Coronavirus: Canterbury DHB postpones most elective surgeries due to COVID-related staff shortages

Most elective surgery is being postponed in Canterbury as hospitals grapple with COVID-19 staff shortages.

More than 500 of the region's doctors, nurses and allied health staff are off sick with the virus, isolating or caring for whānau.

Hospitals will only do urgent surgery from today, including treating cancer patients and people who have been in accidents or suffered major trauma.

The DHB's COVID-19 controller, Helen Skinner, said staff hoped to be able to do some urgent elective surgery on a case by case basis.

"We do understand this is a distressing time when people have their surgery deferred, so we're making those decisions day by day depending on the staffing that we have to make sure that we maintain safe care for people within our facilities," Dr Skinner said.

"We're not probably at the peak of our cases yet here in Canterbury, so we're going to be needing to make those decisions over the next few weeks."

Some outpatient appointments were also being postponed, she said.

"Many have already been switched to virtual consults and are carried out over the phone or by video call, however we have to postpone more planned in-person appointments this week," she said.

"Urgent outpatient clinics such as dialysis will continue as will urgent and non-deferrable surgery and medical procedures."

People whose surgery or outpatient appointment has been deferred would be contacted by phone, Dr Skinner said.

"We apologise for the inconvenience and stress of having your surgery or appointment postponed at short notice, and hope people appreciate the need to prioritise all our available people resources to ensure safe care for everyone," she said.

Canterbury District Health Board employs about 11,000 staff.

On the West Coast, a "significant cluster" of Covid-19 cases has emerged at the reclusive Gloriavale Christian Community.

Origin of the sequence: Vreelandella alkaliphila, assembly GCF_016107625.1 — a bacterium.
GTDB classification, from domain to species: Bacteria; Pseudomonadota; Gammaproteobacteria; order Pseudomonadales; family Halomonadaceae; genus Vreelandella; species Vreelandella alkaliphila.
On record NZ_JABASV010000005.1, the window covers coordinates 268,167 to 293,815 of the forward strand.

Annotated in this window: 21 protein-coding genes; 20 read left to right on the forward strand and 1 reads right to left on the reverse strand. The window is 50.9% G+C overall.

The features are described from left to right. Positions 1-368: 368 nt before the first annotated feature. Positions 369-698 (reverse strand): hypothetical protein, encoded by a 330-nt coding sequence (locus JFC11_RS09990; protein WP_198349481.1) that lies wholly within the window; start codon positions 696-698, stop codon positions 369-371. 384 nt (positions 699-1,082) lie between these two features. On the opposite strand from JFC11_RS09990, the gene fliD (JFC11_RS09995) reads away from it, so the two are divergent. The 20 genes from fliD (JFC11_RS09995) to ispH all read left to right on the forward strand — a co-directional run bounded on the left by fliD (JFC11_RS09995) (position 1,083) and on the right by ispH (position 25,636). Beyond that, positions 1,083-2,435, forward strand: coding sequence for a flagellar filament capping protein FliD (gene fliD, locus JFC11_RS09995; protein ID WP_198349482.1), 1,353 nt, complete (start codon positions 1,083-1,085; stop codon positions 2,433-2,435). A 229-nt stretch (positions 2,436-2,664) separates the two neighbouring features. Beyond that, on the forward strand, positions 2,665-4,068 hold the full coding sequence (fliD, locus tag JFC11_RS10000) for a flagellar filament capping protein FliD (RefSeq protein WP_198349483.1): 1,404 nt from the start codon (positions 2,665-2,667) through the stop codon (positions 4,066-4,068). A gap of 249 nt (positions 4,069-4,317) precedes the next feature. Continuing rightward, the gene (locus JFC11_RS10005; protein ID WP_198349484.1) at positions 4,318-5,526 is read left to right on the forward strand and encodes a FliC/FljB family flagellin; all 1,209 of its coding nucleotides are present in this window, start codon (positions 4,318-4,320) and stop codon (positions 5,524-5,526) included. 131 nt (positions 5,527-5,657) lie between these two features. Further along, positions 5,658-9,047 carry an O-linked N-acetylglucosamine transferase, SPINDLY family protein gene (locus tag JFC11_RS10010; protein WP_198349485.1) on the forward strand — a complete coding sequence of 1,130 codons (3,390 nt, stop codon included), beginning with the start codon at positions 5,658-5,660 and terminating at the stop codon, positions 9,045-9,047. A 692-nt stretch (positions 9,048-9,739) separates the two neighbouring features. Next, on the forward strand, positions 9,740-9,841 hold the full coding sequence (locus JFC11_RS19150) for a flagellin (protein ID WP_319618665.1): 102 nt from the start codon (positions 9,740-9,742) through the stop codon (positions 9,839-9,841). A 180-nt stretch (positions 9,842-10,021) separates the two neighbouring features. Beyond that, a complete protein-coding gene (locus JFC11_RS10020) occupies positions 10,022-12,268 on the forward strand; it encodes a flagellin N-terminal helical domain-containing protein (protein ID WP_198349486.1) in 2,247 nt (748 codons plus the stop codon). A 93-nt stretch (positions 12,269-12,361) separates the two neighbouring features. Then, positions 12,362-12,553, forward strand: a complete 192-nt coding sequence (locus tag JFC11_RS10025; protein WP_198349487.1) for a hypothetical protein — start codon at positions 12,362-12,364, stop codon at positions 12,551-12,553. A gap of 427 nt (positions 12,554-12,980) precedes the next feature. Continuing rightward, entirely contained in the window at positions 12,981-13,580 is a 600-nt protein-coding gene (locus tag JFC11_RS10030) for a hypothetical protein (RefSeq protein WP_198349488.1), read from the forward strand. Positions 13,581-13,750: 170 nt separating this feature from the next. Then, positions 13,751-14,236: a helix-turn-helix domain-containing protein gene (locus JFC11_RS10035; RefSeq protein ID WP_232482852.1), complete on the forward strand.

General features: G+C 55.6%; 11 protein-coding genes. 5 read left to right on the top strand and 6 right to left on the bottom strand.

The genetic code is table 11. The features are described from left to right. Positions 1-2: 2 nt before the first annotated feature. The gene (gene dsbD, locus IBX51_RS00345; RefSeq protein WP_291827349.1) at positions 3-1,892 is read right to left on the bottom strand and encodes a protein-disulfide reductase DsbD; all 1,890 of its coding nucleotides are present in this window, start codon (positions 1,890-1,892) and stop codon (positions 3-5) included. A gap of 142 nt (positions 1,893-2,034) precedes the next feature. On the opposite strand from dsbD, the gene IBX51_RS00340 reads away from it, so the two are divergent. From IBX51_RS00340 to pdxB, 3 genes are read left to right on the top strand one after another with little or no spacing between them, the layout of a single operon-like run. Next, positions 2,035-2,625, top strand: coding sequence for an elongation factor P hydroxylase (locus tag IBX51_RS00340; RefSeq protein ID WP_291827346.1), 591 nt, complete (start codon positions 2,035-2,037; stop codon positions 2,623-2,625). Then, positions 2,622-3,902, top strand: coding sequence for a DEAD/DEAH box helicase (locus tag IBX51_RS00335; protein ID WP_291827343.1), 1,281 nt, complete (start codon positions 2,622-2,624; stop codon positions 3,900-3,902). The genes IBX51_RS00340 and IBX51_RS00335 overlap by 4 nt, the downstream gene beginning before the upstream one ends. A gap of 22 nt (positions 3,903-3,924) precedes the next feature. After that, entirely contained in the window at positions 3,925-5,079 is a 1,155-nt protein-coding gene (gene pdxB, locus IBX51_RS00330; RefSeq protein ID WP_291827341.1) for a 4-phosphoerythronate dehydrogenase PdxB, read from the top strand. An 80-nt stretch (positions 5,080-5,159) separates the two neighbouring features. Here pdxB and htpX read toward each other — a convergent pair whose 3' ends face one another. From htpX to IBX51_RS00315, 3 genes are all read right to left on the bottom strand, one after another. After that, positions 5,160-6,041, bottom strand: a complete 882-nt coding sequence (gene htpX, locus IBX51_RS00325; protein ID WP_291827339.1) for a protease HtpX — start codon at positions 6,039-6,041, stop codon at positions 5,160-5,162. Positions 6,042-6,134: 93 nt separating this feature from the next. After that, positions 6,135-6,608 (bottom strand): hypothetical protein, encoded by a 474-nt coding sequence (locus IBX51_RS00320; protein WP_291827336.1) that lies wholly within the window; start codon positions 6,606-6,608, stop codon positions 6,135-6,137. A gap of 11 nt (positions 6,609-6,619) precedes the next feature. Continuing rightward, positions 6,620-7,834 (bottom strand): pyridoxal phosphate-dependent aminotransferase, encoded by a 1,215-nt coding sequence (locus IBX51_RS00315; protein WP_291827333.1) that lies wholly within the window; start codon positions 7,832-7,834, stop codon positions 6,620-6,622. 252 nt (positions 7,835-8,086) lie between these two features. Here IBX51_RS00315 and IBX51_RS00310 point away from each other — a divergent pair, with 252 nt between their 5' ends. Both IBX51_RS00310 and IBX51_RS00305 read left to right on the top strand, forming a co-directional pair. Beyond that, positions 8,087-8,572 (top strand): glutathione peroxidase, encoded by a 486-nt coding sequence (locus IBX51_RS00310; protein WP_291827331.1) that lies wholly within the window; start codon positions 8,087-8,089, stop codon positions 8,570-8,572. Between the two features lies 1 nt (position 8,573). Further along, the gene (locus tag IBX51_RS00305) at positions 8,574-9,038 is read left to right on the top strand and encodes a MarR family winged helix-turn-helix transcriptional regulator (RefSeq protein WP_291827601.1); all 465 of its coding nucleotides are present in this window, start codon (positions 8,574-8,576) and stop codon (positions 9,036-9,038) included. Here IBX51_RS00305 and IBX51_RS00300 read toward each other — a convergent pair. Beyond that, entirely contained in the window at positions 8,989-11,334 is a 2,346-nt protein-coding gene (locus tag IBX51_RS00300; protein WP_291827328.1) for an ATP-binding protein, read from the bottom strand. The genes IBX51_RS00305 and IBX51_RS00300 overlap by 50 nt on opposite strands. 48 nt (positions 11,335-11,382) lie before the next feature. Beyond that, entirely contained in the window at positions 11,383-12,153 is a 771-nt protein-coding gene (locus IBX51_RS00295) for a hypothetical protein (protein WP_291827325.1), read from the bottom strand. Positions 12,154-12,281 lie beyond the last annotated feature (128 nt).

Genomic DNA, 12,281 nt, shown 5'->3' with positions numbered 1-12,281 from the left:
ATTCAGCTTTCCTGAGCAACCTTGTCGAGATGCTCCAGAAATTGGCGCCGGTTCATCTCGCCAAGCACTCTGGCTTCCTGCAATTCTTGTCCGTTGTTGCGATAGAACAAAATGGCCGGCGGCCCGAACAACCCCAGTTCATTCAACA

District Health Board incident controller Philip Wheble said staff were helping church leaders manage the outbreak.

"This includes providing infection prevention and control advice and resources, and clinical support," he said.

"It is important to remember that there is a national outbreak of COVID-19 and increasing case numbers throughout the West Coast, so everyone should be taking steps to protect themselves, including being vaccinated, masking, and getting a test if they become symptomatic.

"In that context, the DHB advises that there is no additional risk to the general public from this cluster of cases."

The Gloriavale community has traditionally been against vaccinations, but mandates prompted a change of heart to stop its schools closing.

As the Omicron wave rolls down the country, the number of PCR tests being processed has fallen to an average of just over 4000 a day.

Ministry of Health data shows laboratories processed an average of almost 30,000 tests a day late last month.

New Zealand Institute of Medical Laboratory Science president Terry Taylor said the introduction of rapid antigen tests had eased the pressure, along with better public education about when to take a PCR test.

"Staff got absolutely hammered during the later period of February," he said.

"At the moment, it can be a lot more manageable for us in the laboratory setting with the way things are panning out with more responsibility being passed onto the public."

Director-General of Health Ashley Bloomfield has conceded the Ministry of Health overestimated the number of tests labs could process once the virus started to spread.